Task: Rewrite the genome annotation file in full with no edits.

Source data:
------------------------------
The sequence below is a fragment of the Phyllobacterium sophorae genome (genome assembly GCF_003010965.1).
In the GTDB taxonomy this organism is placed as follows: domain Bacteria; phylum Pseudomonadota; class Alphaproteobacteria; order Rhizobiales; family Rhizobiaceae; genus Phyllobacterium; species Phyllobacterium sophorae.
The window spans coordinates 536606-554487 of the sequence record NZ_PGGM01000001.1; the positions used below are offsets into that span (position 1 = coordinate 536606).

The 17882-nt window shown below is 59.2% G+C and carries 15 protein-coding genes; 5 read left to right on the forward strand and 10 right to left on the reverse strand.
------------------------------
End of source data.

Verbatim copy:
The sequence below is a fragment of the Phyllobacterium sophorae genome (genome assembly GCF_003010965.1).
In the GTDB taxonomy this organism is placed as follows: domain Bacteria; phylum Pseudomonadota; class Alphaproteobacteria; order Rhizobiales; family Rhizobiaceae; genus Phyllobacterium; species Phyllobacterium sophorae.
The window spans coordinates 536606-554487 of the sequence record NZ_PGGM01000001.1; the positions used below are offsets into that span (position 1 = coordinate 536606).

The 17882-nt window shown below is 59.2% G+C and carries 15 protein-coding genes; 5 read left to right on the forward strand and 10 right to left on the reverse strand.